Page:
Response: Hertz and Robinson agree with us about the importance of the quantitative association between glucose utilization and glutamine formation (1). They then suggest, however, that the observed stoichiometry and its explanation in terms of glutamate neurotransmitter cycling has led us to neglect other neurochemical reactions. That we did not mention, in our short Perspective, the energetic requirements of neurons releasing other neurotransmitters and the astrocytes, should not imply that we deny the well-established activities. Rather, on the basis of our measurements, in vivo glutamatergic systems account for the majority of energy and consumption. Within our present experimental accuracy, up to 15% of the increase in glucose oxidation induced by cortical activity may take place in other neurotransmitter systems and in glia cells. We hope to take advantage of the capability of in vivo NMR to measure other amino acid neurotransmitters in order to quantify the specific energetic requirements of these systems.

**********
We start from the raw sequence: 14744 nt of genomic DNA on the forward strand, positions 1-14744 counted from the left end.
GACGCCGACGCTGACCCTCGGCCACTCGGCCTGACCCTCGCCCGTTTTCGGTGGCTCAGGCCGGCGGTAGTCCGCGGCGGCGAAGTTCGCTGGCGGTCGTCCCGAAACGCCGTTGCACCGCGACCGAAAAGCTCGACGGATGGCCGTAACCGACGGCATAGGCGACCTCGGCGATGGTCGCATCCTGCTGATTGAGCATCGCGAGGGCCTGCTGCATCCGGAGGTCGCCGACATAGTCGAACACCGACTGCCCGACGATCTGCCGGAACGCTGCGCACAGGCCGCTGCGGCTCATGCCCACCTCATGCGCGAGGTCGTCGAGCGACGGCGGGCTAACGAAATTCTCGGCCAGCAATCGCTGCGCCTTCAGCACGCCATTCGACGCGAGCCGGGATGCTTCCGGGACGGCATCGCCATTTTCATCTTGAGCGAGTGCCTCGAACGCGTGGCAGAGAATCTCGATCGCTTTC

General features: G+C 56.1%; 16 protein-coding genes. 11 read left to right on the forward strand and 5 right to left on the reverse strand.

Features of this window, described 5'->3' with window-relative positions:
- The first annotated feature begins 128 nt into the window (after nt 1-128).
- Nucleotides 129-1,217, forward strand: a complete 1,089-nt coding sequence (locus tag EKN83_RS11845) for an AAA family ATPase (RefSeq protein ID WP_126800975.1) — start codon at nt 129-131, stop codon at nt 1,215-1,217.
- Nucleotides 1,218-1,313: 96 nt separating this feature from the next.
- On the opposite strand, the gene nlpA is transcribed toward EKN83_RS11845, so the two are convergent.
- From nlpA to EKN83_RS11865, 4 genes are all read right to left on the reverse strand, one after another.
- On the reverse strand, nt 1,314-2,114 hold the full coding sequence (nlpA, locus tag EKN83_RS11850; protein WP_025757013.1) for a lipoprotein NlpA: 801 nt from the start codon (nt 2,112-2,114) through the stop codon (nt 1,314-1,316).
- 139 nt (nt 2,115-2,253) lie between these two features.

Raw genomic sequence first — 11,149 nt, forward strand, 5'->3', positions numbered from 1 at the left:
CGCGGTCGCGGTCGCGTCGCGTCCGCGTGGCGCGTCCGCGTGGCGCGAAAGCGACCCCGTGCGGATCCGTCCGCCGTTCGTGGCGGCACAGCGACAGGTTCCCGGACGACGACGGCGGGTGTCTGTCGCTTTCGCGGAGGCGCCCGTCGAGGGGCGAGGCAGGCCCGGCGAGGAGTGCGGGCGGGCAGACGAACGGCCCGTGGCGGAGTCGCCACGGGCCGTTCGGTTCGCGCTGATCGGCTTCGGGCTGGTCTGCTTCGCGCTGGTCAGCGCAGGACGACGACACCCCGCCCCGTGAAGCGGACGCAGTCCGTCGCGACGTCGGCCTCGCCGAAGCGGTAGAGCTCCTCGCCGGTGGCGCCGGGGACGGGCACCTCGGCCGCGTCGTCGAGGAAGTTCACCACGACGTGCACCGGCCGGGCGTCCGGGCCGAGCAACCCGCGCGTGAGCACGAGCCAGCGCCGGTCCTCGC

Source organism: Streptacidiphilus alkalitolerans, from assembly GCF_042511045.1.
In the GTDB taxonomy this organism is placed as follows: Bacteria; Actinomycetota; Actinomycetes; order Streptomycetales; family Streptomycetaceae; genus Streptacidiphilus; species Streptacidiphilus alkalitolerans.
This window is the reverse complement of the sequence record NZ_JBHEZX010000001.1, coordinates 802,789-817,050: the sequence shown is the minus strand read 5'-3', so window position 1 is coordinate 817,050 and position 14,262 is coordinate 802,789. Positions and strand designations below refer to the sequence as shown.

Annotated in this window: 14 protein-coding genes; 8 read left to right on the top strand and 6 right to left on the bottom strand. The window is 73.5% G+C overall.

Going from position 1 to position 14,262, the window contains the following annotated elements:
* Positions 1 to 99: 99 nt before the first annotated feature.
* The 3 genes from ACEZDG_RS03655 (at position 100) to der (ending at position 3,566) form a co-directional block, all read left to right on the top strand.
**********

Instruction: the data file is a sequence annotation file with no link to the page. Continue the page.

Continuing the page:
Similarly, the existence of neuronal glucose consumption is not denied by our model. The observed ratio between the rate of glucose oxidation and glutamate-glutamine neurotransmitter cycle is, however, consistent with the stoichiometry predicted by coupling glutamate uptake in the uptake of astrocyte to glucose.

Stimulation of aerobic glycolysis in brain slices by excitatory amino acids and their transportable analogs has long been known (for example,2); thus, it is not an observation related to culture conditions. In addition, ultrastructural studies (3) have clearly indicated that the astrocytic profiles that ensheath synaptic contacts (thus, where glutamate reuptake occurs) do not contain mitochondria.

Herz and Robinson propose that the majority of glutamate used as a neurotransmitter is oxidized and must be immediately replaced by anaplerotic synthesis. Although glutamine oxidation may be significant in isolated astrocytes, direct 15N and 13C NMR measurements of astrocytic anaplerosis in vivo support the glutamate-glutamine cycle, in which transmitter glutamate is recycled as opposed to oxidized, as accounting for ∼90% of glutamine synthesis in vivo. The glutamine synthesized by anaplerosis is consistent with the amount necessary for ammonia detoxification as established by arteriovenous-difference studies (4).